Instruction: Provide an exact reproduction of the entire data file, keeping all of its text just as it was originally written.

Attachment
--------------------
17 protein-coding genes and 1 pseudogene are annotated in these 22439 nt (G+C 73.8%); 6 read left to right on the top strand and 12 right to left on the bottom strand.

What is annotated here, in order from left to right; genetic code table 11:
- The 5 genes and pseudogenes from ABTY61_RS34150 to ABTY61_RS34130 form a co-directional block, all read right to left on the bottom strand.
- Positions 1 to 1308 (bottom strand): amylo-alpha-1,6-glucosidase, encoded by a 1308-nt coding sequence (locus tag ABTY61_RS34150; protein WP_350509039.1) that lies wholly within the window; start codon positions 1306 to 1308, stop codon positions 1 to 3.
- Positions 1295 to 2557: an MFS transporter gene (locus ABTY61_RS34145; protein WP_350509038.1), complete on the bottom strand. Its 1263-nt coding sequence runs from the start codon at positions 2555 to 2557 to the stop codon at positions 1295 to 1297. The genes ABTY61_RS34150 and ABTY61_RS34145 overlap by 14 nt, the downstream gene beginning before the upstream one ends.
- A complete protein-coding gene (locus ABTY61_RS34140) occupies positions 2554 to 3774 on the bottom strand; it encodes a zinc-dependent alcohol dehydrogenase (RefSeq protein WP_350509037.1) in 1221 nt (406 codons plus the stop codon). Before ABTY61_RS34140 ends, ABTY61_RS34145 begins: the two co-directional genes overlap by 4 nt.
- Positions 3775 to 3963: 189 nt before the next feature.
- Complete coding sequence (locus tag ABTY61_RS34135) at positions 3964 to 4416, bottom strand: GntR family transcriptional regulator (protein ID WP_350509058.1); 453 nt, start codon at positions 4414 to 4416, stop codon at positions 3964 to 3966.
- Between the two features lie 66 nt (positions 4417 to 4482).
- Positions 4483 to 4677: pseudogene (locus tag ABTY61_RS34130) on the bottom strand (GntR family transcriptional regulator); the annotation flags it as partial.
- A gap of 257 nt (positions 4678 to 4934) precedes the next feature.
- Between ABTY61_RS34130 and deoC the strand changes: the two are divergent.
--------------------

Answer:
17 protein-coding genes and 1 pseudogene are annotated in these 22439 nt (G+C 73.8%); 6 read left to right on the top strand and 12 right to left on the bottom strand.

What is annotated here, in order from left to right; genetic code table 11:
- The 5 genes and pseudogenes from ABTY61_RS34150 to ABTY61_RS34130 form a co-directional block, all read right to left on the bottom strand.
- Positions 1 to 1308 (bottom strand): amylo-alpha-1,6-glucosidase, encoded by a 1308-nt coding sequence (locus tag ABTY61_RS34150; protein WP_350509039.1) that lies wholly within the window; start codon positions 1306 to 1308, stop codon positions 1 to 3.
- Positions 1295 to 2557: an MFS transporter gene (locus ABTY61_RS34145; protein WP_350509038.1), complete on the bottom strand. Its 1263-nt coding sequence runs from the start codon at positions 2555 to 2557 to the stop codon at positions 1295 to 1297. The genes ABTY61_RS34150 and ABTY61_RS34145 overlap by 14 nt, the downstream gene beginning before the upstream one ends.
- A complete protein-coding gene (locus ABTY61_RS34140) occupies positions 2554 to 3774 on the bottom strand; it encodes a zinc-dependent alcohol dehydrogenase (RefSeq protein WP_350509037.1) in 1221 nt (406 codons plus the stop codon). Before ABTY61_RS34140 ends, ABTY61_RS34145 begins: the two co-directional genes overlap by 4 nt.
- Positions 3775 to 3963: 189 nt before the next feature.
- Complete coding sequence (locus tag ABTY61_RS34135) at positions 3964 to 4416, bottom strand: GntR family transcriptional regulator (protein ID WP_350509058.1); 453 nt, start codon at positions 4414 to 4416, stop codon at positions 3964 to 3966.
- Between the two features lie 66 nt (positions 4417 to 4482).
- Positions 4483 to 4677: pseudogene (locus tag ABTY61_RS34130) on the bottom strand (GntR family transcriptional regulator); the annotation flags it as partial.
- A gap of 257 nt (positions 4678 to 4934) precedes the next feature.
- Between ABTY61_RS34130 and deoC the strand changes: the two are divergent.